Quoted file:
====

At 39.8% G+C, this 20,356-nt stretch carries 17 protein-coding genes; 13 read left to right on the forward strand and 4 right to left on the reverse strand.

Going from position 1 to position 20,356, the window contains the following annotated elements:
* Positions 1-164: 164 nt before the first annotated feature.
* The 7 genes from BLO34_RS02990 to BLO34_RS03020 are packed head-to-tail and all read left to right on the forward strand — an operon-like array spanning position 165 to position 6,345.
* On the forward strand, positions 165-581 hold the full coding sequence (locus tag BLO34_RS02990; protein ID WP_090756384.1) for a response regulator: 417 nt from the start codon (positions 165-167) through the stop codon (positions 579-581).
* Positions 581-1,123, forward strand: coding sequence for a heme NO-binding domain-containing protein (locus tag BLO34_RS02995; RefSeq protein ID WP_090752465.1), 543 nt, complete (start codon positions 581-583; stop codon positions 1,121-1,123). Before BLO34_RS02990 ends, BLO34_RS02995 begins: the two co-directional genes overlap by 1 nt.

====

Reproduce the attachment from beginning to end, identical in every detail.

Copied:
At 39.8% G+C, this 20,356-nt stretch carries 17 protein-coding genes; 13 read left to right on the forward strand and 4 right to left on the reverse strand.

Going from position 1 to position 20,356, the window contains the following annotated elements:
* Positions 1-164: 164 nt before the first annotated feature.
* The 7 genes from BLO34_RS02990 to BLO34_RS03020 are packed head-to-tail and all read left to right on the forward strand — an operon-like array spanning position 165 to position 6,345.
* On the forward strand, positions 165-581 hold the full coding sequence (locus tag BLO34_RS02990; protein ID WP_090756384.1) for a response regulator: 417 nt from the start codon (positions 165-167) through the stop codon (positions 579-581).
* Positions 581-1,123, forward strand: coding sequence for a heme NO-binding domain-containing protein (locus tag BLO34_RS02995; RefSeq protein ID WP_090752465.1), 543 nt, complete (start codon positions 581-583; stop codon positions 1,121-1,123). Before BLO34_RS02990 ends, BLO34_RS02995 begins: the two co-directional genes overlap by 1 nt.